It’s summer and at least up here in the Pacific Northwest that means we actually see the sun more often than usual. Games, especially board games, tend to be inside kinds of endeavors. So what’s a gamer to do? Well, partly, you add a BBQ to the gaming gathering.
Many role-playing games include a system meant to model the characters' moral compasses or beliefs (or lack thereof). But is such a mechanic really necessary in a roleplaying game? If so, what's the best way to implement it? I'll share my opinions on what works and what doesn't in my own gaming experiences; you can (and should!) do the same in the comments.
As the GM you can't wipe out the party or your campaign is over, right? What if I offered you a way to kill them all and get away without them lynching you? Intrigued? Read on.
According to a post by Randy Buehler, WOTC's Vice President of Digital Gaming, "Wizards of the Coast has made the decision to pull down its Gleemax social networking site in order to focus on other aspects of our digital initiatives, especially Magic Online and Dungeons & Dragons Insider. We continue to believe that fostering online community is an important part of taking care of our customers, but until we have our games up and running at a quality level we can be proud of, it will be the games themselves that receive the lion’s share of our attention and resources."
Want to spice up your game a bit? Tired of players just shooting someone or hitting an opponent without any description? Bored? Try adding Stunts to your game and see what happens...
Aaaaand... we're back. This time, I'm joined by my now 12 year old daughter in our discussion of mixing versions of D&D to get a more interesting game. Yes I know, we just committed heresy. Here we are, on the eve on a brand, spanking new edition of D&D (4th, for those of you keeping track) and we're talking about mixing 1st, 2nd & 3rd all into one big game. I've had people ask me how I do that and as "Newbie" (as my daughter has decided to be called) thinks this is completely normal, it makes sense for us to walk you through how we do this and why.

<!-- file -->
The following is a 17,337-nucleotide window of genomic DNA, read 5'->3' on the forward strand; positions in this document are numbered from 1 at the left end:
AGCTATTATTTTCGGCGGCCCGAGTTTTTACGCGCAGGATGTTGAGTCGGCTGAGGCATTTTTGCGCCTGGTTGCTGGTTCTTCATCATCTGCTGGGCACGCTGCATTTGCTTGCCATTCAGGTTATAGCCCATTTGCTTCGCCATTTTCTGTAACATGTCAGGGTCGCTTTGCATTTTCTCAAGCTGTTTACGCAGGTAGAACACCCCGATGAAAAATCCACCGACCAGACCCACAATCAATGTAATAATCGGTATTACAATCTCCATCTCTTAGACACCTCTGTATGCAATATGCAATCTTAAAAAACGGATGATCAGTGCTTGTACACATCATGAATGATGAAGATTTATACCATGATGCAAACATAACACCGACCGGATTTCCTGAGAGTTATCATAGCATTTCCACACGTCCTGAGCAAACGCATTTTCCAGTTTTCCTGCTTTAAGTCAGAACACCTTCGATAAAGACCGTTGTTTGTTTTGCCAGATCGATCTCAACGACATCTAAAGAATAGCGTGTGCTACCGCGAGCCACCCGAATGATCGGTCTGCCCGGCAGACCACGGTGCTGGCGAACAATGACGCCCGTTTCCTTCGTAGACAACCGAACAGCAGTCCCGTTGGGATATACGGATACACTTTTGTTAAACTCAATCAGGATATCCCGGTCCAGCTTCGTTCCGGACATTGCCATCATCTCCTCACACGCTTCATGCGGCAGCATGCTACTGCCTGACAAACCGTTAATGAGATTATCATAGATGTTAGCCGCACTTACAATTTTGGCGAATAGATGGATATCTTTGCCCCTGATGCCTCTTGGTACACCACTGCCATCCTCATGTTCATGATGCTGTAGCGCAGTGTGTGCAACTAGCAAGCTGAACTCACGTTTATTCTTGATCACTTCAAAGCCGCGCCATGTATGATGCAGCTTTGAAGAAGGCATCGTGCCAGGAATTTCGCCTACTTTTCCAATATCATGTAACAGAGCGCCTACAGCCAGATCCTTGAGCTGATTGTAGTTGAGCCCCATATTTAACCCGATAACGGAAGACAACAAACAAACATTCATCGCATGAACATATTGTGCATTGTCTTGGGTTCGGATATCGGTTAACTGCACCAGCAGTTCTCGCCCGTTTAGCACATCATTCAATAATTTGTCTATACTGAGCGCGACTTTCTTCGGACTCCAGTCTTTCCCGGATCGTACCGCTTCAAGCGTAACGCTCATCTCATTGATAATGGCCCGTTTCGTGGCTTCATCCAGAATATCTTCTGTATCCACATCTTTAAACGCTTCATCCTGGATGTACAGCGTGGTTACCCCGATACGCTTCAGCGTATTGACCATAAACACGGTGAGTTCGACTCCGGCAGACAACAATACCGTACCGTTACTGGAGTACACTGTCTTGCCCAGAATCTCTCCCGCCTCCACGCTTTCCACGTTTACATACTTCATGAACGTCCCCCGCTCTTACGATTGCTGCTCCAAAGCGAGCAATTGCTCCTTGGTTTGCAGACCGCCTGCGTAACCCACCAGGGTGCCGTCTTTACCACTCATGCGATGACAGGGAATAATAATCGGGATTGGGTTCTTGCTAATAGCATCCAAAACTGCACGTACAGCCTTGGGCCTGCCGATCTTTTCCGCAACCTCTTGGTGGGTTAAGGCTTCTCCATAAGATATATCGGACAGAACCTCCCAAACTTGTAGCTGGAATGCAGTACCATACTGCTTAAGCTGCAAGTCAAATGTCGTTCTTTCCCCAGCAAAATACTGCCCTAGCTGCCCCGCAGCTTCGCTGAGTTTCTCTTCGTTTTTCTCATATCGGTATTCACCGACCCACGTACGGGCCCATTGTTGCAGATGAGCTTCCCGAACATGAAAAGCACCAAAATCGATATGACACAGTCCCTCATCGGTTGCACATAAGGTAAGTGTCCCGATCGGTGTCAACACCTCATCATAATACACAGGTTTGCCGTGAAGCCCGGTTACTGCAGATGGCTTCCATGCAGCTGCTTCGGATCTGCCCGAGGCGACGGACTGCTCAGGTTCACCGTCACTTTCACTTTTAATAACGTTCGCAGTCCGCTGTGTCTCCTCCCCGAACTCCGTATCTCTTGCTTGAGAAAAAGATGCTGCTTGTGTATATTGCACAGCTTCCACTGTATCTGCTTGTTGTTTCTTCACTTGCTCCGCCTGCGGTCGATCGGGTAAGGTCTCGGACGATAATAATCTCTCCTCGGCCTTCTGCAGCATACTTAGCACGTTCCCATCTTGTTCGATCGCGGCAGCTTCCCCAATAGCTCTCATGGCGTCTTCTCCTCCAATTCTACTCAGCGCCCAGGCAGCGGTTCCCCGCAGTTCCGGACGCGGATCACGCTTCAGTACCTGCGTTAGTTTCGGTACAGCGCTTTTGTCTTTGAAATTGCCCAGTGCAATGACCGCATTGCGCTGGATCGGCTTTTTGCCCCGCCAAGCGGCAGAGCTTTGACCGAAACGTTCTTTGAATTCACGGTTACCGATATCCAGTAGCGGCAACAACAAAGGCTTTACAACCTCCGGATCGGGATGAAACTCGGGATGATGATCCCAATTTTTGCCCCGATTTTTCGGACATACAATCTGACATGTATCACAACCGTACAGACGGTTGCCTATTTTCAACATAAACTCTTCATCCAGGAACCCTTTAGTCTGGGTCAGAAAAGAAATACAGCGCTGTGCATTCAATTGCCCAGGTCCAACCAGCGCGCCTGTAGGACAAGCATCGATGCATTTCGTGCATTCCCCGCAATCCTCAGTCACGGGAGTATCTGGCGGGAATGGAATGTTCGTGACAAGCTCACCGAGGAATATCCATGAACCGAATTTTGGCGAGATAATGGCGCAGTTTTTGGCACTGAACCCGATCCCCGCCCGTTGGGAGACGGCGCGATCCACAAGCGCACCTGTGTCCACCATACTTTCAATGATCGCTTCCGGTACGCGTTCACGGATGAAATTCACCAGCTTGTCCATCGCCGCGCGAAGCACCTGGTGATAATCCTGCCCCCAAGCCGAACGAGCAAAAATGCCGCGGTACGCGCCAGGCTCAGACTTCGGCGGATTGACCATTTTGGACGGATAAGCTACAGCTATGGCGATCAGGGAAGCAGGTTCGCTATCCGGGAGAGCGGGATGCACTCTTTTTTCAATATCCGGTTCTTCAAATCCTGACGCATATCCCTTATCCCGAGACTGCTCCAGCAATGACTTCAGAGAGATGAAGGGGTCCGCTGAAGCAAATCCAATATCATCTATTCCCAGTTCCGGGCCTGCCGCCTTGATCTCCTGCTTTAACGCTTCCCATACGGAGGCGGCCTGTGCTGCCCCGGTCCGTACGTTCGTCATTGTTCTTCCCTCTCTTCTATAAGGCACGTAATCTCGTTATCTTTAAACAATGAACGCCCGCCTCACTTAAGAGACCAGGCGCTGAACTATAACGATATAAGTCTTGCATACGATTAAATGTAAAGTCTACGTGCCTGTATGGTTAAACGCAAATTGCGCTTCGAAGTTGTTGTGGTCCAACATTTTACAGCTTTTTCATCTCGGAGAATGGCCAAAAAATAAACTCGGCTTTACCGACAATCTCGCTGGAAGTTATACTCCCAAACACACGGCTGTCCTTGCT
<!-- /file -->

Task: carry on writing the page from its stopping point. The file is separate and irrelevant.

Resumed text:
A description of two characters from one of my past campaigns illustrates the topic of what it really means to depict and focus on both genders fairly and equally in your role-playing games. It also shows that if you're interested in making sure that your game gives equal time to men and women, doing so may be an easier task than you think.
Are you tired of playing the same stereotypical characters? Tired of not being challenged? Bored of playing a superhuman hero? Why don't you try playing an Everyman?
Recently, I've found myself in the unusual situation of being an experienced gamer with little experience in the game my primary group is playing - and that game happens to be D&D. Many gamers take D&D experience for granted in their new players, which can cause groups to run into trouble when that isn't the case for some players. These are a few of my experiences as a D&D newbie; knowing about them may help you when dealing with new players.
Large molded and painted pieces dominate Lego sets of today. They look cool, but can rarely be used for anything other than their original design purpose. The same might be said of the design components of RPGs such as Dungeons & Dragons, which has evolved quite far from its roots. The following article is a critical examination of the loss of narrative interactions in tabletop role-playing, as exemplified by D&D.